Selangor fishermen are no longer assured of bountiful cockle harvests. Sea pollution is to blame for the disappearing clams, they say.
In May 2012, fisherman Kahar Buntal had a shock when he hauled up his harvest of blood cockles from the sea – it was mostly empty shells. This happened throughout the entire season which spanned six months. “The yield for that year was low. We estimated that half of the harvest was dead,” recalls the 62-year-old from Bagan Sungai Buloh, a fishing settlement in Jeram, off Kuala Selangor.
“In past seasons, almost 90% of the harvest was healthy cockles. But that isn’t the case anymore these days. The dwindling population and slow growth rate are signs of deteriorating water quality in the cockles’ breeding environment. We couldn’t harvest anything last year because of the cockles’ delayed growth. It took one year and two months for them to reach the size that previously took just seven or eight months,” Kahar laments.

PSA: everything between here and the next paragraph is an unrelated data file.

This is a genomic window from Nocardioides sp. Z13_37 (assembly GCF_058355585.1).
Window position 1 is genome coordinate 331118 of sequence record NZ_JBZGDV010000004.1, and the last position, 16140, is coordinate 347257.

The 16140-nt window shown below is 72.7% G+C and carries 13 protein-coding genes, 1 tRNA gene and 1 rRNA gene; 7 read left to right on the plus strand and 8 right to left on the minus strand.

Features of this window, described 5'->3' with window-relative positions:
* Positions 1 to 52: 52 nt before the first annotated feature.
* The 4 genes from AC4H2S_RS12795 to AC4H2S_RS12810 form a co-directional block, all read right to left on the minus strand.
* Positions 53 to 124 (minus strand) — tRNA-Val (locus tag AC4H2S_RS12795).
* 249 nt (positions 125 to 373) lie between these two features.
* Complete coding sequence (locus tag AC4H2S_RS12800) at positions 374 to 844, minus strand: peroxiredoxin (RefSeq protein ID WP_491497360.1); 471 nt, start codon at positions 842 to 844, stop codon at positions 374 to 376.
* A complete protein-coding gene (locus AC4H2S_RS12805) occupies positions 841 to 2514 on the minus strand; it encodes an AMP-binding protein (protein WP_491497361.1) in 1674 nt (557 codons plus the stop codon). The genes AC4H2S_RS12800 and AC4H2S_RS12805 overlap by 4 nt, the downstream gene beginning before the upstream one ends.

He started harvesting cockles in 2007 and is one of 20 licensed cockle collectors in Bagan Sungai Buloh. Alongside areas in Sekinchan and Bagan Nakhoda Omar, the 40ha site is part of the northern Selangor mudflats that harbour Peninsular Malaysia’s main cockle culture area.
Scientifically known as Anadara granosa, blood cockles feed a market demand that's reflective of the public’s voracious appetite for them, whether tossed in char kway teow or lightly blanched. What worries Kahar and other fishermen is that supply can no longer keep up with demand, based on his seasonal rakes that show declining numbers of clams and moderately high mortality.
“In the past, we could harvest at least 30 sacks of cockles weighing 68kg each in a day. Now our yields are halved to about 16 or 17 sacks. The situation went downhill in 2012 after pollution became really bad. Last year, the black water reeked, and my hands itched after coming into contact with the water,” says Kahar.
His son, Mohd Fadillah Kahar, 28, also a cockle collector, says even till today, the smell is especially nauseating during low tide.